Trump slammed as ‘lazy’ for 17-day holiday
On Saturday Donald Trump jetted off to his golf resort in New Jersey for a 17-day break. His critics accuse him of shirking, but should we be more relaxed about politicians going on holiday?
Every August, a curious hush descends on Washington, DC. At this time every year, the army of politicians, diplomats and civil servants who inhabit the city flee its infamous summer humidity.
But Donald Trump’s summer break is hardly brief. On Saturday he embarked on a 17-day holiday at his private golf club in Bedminster, New Jersey.
His aides are billing it as a “working vacation” and Trump has been joined by his newly-appointed chief of staff, John F. Kelly. With situations in North Korea and Venezuela becoming more and more critical, the president is unlikely to be able to rest completely.
Inevitably, however, a cursory search through Trump’s prior statements reveals an uncharitable attitude towards powerful people going on holiday.
In August 2011 he tweeted: “@BarackObama played golf yesterday. Now he heads to a 10 day vacation in Martha’s Vineyard. Nice work ethic.” Critics have pointed out that Trump’s 17-day holiday is nearly twice as long as the one Obama took in August during his first year.
Writing in his 2004 book, Think Like a Billionaire, Trump said “Don’t take vacations. What’s the point? If you’re not enjoying your work, you’re in the wrong job.”
But Trump has changed his tune, taking 11 such “working” vacations before this month to Mar-a-Lago, his private club in Palm Beach, Florida, as well as to New Jersey.
A time did exist when presidents could truly get away, says historian Robert Dallek. Franklin D. Roosevelt, for example, would go on sea voyages “because he was so stressed and burdened by all the demands on him.” Now, according to Douglas Brinkley: “There’s no escaping the public eye.”
The USA is the only advanced nation which does not mandate paid leave. Workers in most European countries are given at least 20 days paid leave. Most Americans get only two weeks off, but 54% of workers ended 2016 with spare days of unused time off. Two thirds say they continue to work while on holiday.
Should such a hard-working population put up with Trump going away for 17 days?
“This is blatant hypocrisy,” say many of Trump’s critics. Being president of the United States is the single most important job in the world. It is one that requires a person’s full attention. Trump is currently mired in tense situations both at home and abroad. If you are playing golf, you cannot run the country.
“But Trump does not run the country,” reply others. The USA is a free society that runs itself. Presidents age quickly in office, and it is common sense to see that Trump will function better if he relaxes from time to time. Everyone knows this from personal experience. And perhaps we could all do with taking a break from politics for a while.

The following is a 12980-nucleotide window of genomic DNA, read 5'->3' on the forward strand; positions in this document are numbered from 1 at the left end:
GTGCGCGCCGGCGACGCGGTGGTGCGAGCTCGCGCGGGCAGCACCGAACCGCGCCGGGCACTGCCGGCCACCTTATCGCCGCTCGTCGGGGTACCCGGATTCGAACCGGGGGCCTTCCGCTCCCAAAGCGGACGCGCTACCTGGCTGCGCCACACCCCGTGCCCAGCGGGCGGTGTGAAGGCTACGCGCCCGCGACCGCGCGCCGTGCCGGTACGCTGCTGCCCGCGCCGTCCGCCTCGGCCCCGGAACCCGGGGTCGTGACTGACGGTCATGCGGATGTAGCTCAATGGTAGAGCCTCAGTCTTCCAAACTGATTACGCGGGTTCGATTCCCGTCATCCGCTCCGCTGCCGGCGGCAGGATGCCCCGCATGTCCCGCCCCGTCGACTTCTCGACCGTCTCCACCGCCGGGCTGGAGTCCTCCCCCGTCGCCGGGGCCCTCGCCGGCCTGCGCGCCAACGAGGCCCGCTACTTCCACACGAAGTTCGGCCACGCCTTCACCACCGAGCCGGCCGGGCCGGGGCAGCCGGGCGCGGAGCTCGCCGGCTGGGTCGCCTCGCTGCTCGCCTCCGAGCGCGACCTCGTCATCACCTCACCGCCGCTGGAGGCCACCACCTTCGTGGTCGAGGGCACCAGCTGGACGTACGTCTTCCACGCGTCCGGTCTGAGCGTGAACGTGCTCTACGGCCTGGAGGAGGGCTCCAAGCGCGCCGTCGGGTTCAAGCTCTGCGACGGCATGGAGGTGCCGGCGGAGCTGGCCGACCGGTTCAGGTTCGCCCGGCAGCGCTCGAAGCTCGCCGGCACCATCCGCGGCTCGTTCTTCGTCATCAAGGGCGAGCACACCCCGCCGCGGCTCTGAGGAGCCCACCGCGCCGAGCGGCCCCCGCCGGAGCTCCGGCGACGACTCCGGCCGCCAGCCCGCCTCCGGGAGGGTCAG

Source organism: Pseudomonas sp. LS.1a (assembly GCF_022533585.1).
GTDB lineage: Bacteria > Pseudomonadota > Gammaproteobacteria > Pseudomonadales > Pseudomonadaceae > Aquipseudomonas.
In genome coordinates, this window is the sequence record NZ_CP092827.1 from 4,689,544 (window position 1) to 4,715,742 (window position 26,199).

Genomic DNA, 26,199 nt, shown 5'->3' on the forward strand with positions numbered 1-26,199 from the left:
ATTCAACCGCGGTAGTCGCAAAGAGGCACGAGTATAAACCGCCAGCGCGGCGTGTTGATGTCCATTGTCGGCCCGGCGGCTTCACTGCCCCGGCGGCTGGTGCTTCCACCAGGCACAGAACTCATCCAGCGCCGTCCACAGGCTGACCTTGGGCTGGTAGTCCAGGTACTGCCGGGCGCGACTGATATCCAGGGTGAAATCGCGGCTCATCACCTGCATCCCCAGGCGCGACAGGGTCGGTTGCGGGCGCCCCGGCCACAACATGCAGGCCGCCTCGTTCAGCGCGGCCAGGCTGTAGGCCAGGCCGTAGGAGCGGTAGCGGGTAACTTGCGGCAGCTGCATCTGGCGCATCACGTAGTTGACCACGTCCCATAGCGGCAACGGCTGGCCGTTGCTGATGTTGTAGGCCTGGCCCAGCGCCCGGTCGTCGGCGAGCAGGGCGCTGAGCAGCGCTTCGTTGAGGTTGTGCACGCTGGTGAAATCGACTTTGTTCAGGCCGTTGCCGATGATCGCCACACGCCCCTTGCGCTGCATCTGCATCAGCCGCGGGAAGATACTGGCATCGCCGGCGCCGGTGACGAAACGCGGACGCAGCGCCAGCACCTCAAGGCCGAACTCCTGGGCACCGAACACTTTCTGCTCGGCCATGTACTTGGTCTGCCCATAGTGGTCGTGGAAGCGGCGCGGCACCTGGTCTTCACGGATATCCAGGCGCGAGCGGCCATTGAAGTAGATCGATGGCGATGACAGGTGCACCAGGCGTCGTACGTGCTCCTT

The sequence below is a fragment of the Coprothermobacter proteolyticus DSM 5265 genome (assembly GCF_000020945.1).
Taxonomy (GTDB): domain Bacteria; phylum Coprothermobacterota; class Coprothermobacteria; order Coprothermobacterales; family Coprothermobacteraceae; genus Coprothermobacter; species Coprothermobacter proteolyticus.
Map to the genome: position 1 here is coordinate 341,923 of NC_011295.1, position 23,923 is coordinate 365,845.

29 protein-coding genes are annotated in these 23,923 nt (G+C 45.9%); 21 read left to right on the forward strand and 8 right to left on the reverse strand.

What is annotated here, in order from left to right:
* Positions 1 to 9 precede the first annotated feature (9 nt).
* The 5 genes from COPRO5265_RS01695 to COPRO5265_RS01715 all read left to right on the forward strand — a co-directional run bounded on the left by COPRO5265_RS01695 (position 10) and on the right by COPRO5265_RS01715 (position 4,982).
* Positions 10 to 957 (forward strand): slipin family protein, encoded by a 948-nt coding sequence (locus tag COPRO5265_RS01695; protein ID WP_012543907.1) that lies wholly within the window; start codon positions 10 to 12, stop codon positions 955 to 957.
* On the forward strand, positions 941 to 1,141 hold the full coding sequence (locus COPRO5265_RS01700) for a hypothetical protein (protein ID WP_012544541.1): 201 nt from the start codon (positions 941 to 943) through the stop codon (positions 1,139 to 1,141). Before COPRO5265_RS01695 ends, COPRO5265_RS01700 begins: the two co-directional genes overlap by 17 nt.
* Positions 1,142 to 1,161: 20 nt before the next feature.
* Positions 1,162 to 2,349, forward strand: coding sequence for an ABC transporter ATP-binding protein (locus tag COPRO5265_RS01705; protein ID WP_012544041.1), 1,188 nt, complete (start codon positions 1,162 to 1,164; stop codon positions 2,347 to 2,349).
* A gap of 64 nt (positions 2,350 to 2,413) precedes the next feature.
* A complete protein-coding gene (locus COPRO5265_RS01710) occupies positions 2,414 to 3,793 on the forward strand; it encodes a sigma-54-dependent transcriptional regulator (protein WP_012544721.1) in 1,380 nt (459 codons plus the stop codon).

- Is Donald Trump right to take a 17-day holiday?
- Do you think you get enough holiday?
- List the five things you think are most important about going on holiday.
- Write a short story on the theme “escape”.
Some People Say...
“A bit less Trump is no bad thing.”
What do you think?
Q & A
- What do we know?
- Donald Trump is taking his first official holiday as US president. He is going to his own private golf resort in Bedminster, New Jersey, for 17 days. He has previously spent a lot of time at his resort in Palm Beach, Florida, where he wrote his inauguration speech. Trump has previously been critical of politicians for taking too much time off.
- What do we not know?
- How much work Trump will really do on holiday. Most American politicians take time off in August, so there are not going to be any wrangles over Obamacare or the wall to distract him. However, with the situation in North Korea becoming more tense, Trump may find that he plays rather less golf than he would like.
- Martha’s Vineyard
- An island located to the south of Cape Cod in Massachussets. It is best known for its affluence and the number of famous people who spend the summer there. As well as Obama, Bill Clinton made it a favourite destination.
- Trump purchased the Florida resort in 1985, putting his then-wife Ivana in charge of running it. The Trumps have private quarters in a closed-off area of the house and grounds. Trump refers to Mar-a-Lago as “the Southern White House”.
- Douglas Brinkley
- An American presidential historian who has written books on the Roosevelts, Jimmy Carter, Ronald Reagan and John F. Kennedy.
- According to the US Travel Association’s Project Time Off study.
- Two thirds
- According to jobs site Glassdoor.